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As Midterms Loom, Voter ID Laws Pose Potential Barriers for Trans Americans

Hurdles to obtaining gender-affirming identification mean the voices of transgender voters may not be heard.

With the midterm elections approaching, analysts and advocates are warning that stringent voter identification requirements may uniquely impact a particular marginalized group: transgender people.

More than 200,000 transgender Americans could face obstacles trying to vote in the midterm elections due to voter ID laws, according to a recent report by the Williams Institute at the UCLA School of Law. Researchers estimate there are 878,300 eligible transgender voters in the United States, and say that of the more than 400,000 who live in the 31 states where elections are conducted primarily in-person and have a voter ID law, nearly 50% lack identification meeting state requirements and accurately reflecting their name or gender identity.

Experts say there are a variety of obstacles transgender people may face in getting accurate identification. Two major ones can be stringent requirements in place for changing gender markers and the financial costs associated with changing names. In New Orleans, for instance, fees for a legal name change total $250 – down from $506 after activists mounted a campaign to curb the cost.

For many transgender people, dealing with a lack of affirming documents is a regular struggle that threatens to be further amplified through scrutiny of their identification at the polls.

(Joey Weatherford/Tribune Content Agency)

“It makes it really difficult for the transgender community to access different services,” says Mariah Moore, a senior national organizer for the nonprofit advocacy group Transgender Law Center. “It really opens up our community to different types of violence and discrimination by saying, ‘You’re not who you say you are.’”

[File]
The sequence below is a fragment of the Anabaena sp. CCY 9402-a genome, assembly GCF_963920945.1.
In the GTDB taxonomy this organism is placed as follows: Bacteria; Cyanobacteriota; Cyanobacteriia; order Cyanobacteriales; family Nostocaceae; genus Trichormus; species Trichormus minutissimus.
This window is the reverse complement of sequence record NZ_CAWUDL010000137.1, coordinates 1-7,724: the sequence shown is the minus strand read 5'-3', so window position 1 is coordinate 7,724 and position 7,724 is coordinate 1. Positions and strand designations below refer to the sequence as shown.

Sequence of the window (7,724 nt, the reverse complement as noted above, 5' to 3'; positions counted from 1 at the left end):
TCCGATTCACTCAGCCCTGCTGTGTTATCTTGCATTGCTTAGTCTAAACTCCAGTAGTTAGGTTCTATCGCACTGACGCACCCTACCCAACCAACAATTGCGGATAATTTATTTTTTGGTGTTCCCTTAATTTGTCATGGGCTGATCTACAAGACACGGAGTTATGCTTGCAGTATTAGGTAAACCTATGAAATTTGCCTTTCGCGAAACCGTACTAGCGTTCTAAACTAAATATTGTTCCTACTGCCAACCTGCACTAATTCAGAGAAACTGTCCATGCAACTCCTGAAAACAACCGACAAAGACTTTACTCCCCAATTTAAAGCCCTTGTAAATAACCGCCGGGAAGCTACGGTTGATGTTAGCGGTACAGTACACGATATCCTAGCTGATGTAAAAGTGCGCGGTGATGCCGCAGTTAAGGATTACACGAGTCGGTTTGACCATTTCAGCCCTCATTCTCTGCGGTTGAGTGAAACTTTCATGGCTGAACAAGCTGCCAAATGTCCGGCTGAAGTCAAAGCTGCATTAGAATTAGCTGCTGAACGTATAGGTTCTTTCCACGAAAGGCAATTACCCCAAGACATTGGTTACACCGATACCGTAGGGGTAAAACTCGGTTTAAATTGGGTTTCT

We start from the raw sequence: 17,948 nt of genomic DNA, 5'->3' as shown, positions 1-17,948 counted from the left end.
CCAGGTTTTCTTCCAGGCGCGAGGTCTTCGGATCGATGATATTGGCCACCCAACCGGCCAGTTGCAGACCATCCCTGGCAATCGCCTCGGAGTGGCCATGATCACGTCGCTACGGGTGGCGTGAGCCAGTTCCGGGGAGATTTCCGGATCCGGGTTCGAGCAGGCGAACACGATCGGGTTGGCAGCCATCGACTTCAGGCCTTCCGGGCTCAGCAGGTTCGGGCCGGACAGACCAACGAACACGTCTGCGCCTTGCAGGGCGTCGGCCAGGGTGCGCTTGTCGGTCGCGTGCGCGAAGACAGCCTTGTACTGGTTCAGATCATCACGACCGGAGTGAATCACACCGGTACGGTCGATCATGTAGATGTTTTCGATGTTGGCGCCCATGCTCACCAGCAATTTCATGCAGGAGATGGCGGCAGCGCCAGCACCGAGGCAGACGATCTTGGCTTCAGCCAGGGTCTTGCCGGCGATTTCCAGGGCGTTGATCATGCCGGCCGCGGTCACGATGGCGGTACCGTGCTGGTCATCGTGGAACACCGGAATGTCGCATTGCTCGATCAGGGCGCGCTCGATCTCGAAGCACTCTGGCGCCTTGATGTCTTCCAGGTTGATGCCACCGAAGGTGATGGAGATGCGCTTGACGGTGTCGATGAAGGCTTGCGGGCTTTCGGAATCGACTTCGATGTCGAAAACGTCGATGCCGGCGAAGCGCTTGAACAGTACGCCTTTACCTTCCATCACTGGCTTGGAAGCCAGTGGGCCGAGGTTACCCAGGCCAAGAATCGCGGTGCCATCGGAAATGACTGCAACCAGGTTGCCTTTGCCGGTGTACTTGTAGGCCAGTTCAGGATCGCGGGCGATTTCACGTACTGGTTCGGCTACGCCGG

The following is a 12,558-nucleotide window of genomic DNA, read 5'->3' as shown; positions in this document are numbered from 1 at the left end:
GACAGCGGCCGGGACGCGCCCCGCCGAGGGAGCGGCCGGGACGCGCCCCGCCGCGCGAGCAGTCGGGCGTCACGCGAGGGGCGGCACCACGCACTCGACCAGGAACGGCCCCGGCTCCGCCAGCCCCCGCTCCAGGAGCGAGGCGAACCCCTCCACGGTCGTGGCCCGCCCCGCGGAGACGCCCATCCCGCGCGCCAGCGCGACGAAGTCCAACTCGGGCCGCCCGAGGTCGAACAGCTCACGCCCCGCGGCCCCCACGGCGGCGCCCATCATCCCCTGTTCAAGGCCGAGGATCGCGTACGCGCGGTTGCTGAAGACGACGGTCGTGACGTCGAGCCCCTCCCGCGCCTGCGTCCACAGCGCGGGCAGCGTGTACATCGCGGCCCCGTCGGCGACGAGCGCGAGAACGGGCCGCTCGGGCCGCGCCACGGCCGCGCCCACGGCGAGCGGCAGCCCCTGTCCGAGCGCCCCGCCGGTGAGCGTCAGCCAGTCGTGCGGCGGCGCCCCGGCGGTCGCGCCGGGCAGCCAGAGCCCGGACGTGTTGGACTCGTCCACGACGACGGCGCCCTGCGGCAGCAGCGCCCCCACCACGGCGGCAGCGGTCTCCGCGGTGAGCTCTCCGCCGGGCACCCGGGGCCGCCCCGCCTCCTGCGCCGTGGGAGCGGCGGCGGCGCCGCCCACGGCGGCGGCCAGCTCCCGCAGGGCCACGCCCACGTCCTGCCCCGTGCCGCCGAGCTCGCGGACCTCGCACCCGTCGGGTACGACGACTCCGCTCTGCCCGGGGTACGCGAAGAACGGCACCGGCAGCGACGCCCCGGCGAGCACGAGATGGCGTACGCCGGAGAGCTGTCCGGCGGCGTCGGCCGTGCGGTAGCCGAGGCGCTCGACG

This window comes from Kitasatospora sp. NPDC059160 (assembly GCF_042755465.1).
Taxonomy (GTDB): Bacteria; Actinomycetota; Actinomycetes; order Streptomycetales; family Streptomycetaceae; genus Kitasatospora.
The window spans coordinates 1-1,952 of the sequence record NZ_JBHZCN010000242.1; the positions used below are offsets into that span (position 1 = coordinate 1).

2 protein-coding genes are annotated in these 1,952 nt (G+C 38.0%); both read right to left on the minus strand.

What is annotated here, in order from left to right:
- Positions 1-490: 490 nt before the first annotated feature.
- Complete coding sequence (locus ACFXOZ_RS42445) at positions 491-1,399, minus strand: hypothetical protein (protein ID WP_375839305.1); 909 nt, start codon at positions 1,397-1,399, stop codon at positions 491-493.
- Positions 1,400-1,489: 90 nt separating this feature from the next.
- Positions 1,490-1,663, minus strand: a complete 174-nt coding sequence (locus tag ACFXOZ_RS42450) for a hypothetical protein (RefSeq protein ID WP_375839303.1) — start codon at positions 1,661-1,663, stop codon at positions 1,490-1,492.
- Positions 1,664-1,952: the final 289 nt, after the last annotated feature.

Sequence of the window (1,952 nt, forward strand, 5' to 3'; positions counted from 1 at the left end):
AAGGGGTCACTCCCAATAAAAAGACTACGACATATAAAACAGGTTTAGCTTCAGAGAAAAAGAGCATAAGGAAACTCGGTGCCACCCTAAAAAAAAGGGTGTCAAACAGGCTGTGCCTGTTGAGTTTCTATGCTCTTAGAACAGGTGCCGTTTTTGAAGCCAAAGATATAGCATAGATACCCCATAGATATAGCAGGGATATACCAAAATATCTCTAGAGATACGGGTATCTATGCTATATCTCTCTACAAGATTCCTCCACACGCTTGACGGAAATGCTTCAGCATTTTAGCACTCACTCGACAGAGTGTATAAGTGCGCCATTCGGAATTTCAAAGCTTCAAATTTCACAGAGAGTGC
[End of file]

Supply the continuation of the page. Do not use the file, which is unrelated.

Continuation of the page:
Some states – including Georgia and Tennessee – require that transgender people provide documents like a court order or a statement from a physician regarding a gender-confirming medical procedure in order to update their gender information on a driver’s license. In Texas, a certified court order or amended birth certificate that verifies the change is required.

That means the process of changing a name or gender marker can be burdensome for those who want to update their identification to reflect their identity. According to the Williams Institute report, such requirements create “significant, sometimes insurmountable barriers to obtaining accurate IDs for some transgender individuals,” particularly because not all transgender people need gender-affirming surgical care.

“In some states, trans-identified people have to get an attorney, go through the courts and petition a judge” to legally change a name, says Carmarion D. Anderson-Harvey, Alabama state director for LGBTQ+ advocacy group the Human Rights Campaign.

Anderson-Harvey says that this process is often lengthy and expensive and that it generally is significantly easier for women to change their last names after getting married. “All these barriers can lead to transgender people not exercising their constitutional right to vote,” she says.

Compounding the issue is the fact that transgender people suffer high rates of poverty and homelessness. Transgender Americans who are people of color, disabled, low-income or homeless are “particularly likely” not to have accurate identification, according to the Williams Institute report.

“Our community members frequently don’t have affirming documentation because they don’t have a physical address,” Moore says. She adds that within the transgender community, particularly among Black transgender women, income levels are very low.

Anderson-Harvey also points to the reality that many transgender people already face rejection in their personal lives due to their identities, and that fear of rejection while trying to vote can be intimidating. Citing past research, the Williams Institute analysis says more than 30% of transgender people reported having negative experiences – including verbal harassment and physical attacks – after presenting identification that did not match their gender presentation.

The impact in the midterms may be greatest among a group of eight states in the South and Midwest that are classified by the Williams Institute analysis as having strict photo ID requirements: Alabama, Arkansas, Georgia, Indiana, Kansas, Mississippi, Tennessee and Wisconsin.

The report estimates nearly 65,000 eligible transgender voters in those states lack identification with their correct name and gender, putting them at risk of disenfranchisement.

“States can take steps to improve access to the ballot for transgender voters, including changing voter ID laws, making the process of obtaining accurate IDs simpler and more affordable, training poll workers, and reducing barriers to voting,” the report states.

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